As well as this comment on the Lotto, the artist has expressed opinions on the council (meaning Local Authority), Donald Trump and the toilet practices of Justin Bieber.

There’s something about the nature of the interventions that suggests a male hand is at work and my knowledge of the locality leads me to believe I could make a good guess about where he lives and even what time he commits his slogans to the walls and billboards that comprise his gallery.

West Street, 29 March 2018

Processed with Blackie

Hail holy light, ofspring of Heav’n first-born,

Or of th‘ Eternal Coeternal beam      

May I express thee unblam’d? since God is light,      

And never but in unapproachèd light

Dwelt from Eternitie, dwelt then in thee,             

Bright effluence of bright essence increate.    

Or hear’st thou rather pure Ethereal stream,  

Whose Fountain who shall tell? before the Sun,        

Before the Heavens thou wert, and at the voice        

Of God, as with a Mantle didst invest  

The rising world of waters dark and deep,     

Won from the void and formless infinite.      

Thee I re-visit now with bolder wing …

David Village Lighting maintained a showroom on West Street for 20 years. I passed the place hundreds of times and I never once saw a customer in there. Come to think of it, I never saw the slightest trace of a human presence in what seemed to be a luxury commercial outlet.

The shop never made sense to me. For a time, I speculated that the tawdry luxury apartments across the road might have generated a viable customer base but ultimately the development failed to make any appreciable difference.

Something unseen must have been going on to sustain the place for so long without any visible signs of support. I assume it had something to do with council sponsored neighbourhood action plans and vainglorious chancers exploiting transient funding streams.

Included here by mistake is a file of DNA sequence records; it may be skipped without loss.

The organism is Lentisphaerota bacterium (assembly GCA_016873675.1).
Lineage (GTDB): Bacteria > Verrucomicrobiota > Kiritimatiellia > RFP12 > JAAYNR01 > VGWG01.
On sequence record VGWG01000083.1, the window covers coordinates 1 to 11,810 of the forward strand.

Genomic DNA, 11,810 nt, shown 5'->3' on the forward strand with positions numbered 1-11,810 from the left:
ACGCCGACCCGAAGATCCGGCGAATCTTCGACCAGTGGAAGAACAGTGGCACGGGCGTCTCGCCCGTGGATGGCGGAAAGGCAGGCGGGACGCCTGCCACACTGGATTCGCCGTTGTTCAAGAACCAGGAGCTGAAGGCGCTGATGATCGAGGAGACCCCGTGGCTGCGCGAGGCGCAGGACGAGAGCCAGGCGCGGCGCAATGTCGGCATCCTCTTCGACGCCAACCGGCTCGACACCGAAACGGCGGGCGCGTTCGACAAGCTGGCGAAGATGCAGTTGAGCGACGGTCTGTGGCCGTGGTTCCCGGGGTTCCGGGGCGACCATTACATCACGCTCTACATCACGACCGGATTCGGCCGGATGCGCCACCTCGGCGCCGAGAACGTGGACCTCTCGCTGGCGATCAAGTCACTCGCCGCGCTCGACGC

David Village Lighting embodies a certain type of future, a self-interested form of success: something that appears to exist, offering something for sale, without anyone to sell it, because nobody wants to buy.

West Ham Labour Party Office, Stratford High Street, 14 December 2018

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James Keir Hardie was elected MP for West Ham South in 1892 and helped to form the Independent Labour Party the following year. I’m certain he would have been alarmed by the procession of would be oligarch pads down Stratford High Street, which threaten the existence of the current party office, and I’m pretty sure he wouldn’t have supported the obscure sentiments of the sloganeer whose work is depicted here.

The ‘loafer revolution’ refers to the marketing push that led to the acceptance of a particular brand of Gucci shoes as objects of desire (you can buy a pair for yourself today if you’ve got £540 to spare) and the vacuous promoters of the ‘idea’ of contemplaction describe it as ‘The art of contemplating Life and the Universe through pictures’. What’s that supposed to mean? Where’s the virtue in this kind of passive-anarchist ideological stance?